W
ith its tales of lost love and the 
heart-rending death of a main 
character, it is fair to say that 
Puccini’s La bohème has its share 
of heartbreak. This production 
by the Welsh National Opera approached the 
opera from a tragicomic perspective, resulting in a heart-warming interpretation of this 
opera house staple.
First performed in 1896,  La bohème tells of 
the lives of a group of young bohemian artists 
who live in Paris. The opera focuses upon the 
relationship between the writer Rodolfo and 
his neighbour, Mimì. After a chance meeting 
on Christmas Eve, the two fall deeply in love. 
Fast-forward a few months, and the pair’s relationship is disintegrating: Rodolfo tells of 
his concern for Mimì, whose illness is getting 
worse. Although they separate in spring, a severely ill Mimì returns months later to die near 
Rodolfo. 
Annabel Arden’s production set the scene in 
Edwardian Paris, the palette of greys suited to 
the grimy conditions in which the friends live. 
Not only was the production an auditory treat, 
but a visual one too: the thin veil hanging at 
the front of the stage had snow flurries projected onto it, and powdered snow fell while 
Mimì told Marcello of her desperate situation. 
Mimì’s costumes and makeup were particularly effective, tracing her declining health to 
great effect.
Act 2 (set in the Latin Quarter) was brilliantly 
surreal, mixing drag and debauchery in a visual feast. The chorus movement in this act was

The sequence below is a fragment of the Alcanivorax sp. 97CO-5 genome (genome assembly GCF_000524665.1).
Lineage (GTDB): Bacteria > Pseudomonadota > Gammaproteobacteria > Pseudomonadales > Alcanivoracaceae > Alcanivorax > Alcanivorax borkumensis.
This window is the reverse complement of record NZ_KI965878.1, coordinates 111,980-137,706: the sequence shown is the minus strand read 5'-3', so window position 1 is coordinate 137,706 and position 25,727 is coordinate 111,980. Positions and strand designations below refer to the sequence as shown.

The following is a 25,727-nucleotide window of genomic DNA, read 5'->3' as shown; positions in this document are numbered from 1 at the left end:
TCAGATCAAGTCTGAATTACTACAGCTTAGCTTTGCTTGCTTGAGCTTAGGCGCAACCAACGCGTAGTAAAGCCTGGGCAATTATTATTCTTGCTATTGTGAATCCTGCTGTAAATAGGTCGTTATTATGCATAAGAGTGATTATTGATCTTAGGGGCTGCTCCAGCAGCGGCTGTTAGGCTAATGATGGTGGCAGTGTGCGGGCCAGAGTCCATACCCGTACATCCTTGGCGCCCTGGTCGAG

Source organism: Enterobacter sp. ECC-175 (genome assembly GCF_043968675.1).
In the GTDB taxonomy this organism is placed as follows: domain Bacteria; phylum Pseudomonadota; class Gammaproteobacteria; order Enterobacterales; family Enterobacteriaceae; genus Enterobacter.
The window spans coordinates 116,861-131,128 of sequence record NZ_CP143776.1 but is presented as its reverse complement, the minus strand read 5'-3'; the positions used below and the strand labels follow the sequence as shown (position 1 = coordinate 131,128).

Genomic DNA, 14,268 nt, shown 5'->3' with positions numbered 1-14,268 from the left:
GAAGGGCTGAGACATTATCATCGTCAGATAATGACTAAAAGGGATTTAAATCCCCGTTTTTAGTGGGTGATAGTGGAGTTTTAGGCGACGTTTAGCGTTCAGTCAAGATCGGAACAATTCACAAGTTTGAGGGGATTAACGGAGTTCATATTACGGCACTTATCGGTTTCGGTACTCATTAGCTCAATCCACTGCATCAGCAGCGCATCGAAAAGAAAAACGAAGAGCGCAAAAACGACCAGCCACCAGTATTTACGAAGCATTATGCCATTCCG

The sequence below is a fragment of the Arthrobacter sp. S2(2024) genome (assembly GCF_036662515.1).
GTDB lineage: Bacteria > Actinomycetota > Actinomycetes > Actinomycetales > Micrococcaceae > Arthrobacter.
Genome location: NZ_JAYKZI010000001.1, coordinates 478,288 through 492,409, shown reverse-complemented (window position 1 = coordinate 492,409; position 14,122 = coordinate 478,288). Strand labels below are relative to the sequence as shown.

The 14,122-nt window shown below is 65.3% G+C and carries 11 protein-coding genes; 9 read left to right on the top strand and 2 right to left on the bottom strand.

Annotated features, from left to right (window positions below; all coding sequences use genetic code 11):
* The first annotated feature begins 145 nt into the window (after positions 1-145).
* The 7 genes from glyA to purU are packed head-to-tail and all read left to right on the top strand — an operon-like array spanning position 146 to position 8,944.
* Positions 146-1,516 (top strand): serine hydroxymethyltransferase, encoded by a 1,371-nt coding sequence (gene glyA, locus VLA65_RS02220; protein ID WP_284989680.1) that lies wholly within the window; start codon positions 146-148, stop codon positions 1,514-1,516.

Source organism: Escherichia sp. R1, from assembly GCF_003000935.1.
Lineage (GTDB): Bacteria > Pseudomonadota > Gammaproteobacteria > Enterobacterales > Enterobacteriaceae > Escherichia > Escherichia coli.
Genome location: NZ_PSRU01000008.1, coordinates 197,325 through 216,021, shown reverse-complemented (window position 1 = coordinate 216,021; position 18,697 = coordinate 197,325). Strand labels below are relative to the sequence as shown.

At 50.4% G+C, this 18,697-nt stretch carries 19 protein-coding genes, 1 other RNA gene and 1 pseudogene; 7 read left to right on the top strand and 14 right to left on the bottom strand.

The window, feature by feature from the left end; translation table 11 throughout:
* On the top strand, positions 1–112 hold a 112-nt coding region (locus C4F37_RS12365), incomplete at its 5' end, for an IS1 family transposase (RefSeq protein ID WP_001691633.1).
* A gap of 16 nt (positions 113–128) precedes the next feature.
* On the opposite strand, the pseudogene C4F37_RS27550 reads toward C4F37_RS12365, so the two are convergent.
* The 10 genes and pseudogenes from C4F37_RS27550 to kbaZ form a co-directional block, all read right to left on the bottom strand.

immaculately managed, but the tricky musical junction at the appearance of Parpignol 
(the toy seller) saw the singing children fall out 
of sync with the orchestra. On top of this, the 
first scene change seemed slightly messy. However, these were very minor flaws, and conductor Simon Phillippo’s interpretation was welljudged overall.
Alex Vicens’ velvety-voiced Rodolfo was 
brilliantly cast, and his Act 1 aria ‘Che gelida 
manina!’ was the high point of the entire opera. He also proved himself to be more than 
capable in terms of acting: his utterly devoted 
Rodolfo made the opera’s conclusion even 
more  heartbreaking.    Giselle  Allen’s  Mimì,  although initially detached, came into her own 
in the fraught final two acts and Kate Valentine 
brilliantly fulfilled Musetta’s role as showstealer. She gave a commanding performance 
of ‘Quando me’n vo’’, and her presence in a 
scene seemed to push the cast to another level. 
Although the cast generally interacted well, it 
was David Kempster’s performance as a sympathetic Marcello which added cohesion to the 
group. 
The WNO Orchestra were impressive in their 
ability to capture the changes the mood, conjuring completely different sounds for the 
rowdy apartment scenes and the bleakness of 
Act 3.   Although the orchestral playing could 
have done with more dynamic variation in the 
first two Acts of the opera, they had clearly adjusted to the less-than-perfect acoustics of the 
New Theatre in Acts 3 and 4. Particularly notable were the string section, whose sweeping romantic sound captured perfectly the idealistic 
bliss of the lovers. At times, though, the orchestra could have gone even further in capturing 
the subtleties of the music: for example, the entrance of Benoit (who owns the garret that the 
friends live in) didn’t seem to take advantage of 
the satire embedded in the score.  
The evening watching this top-class production flew by. The singers did justice to the soaring melodies, while the orchestra brought off 
Puccini’s score with style. This interpretation 
was unashamedly sentimental, but was tastefully done and certainly tugged at the heartstrings in all the right places.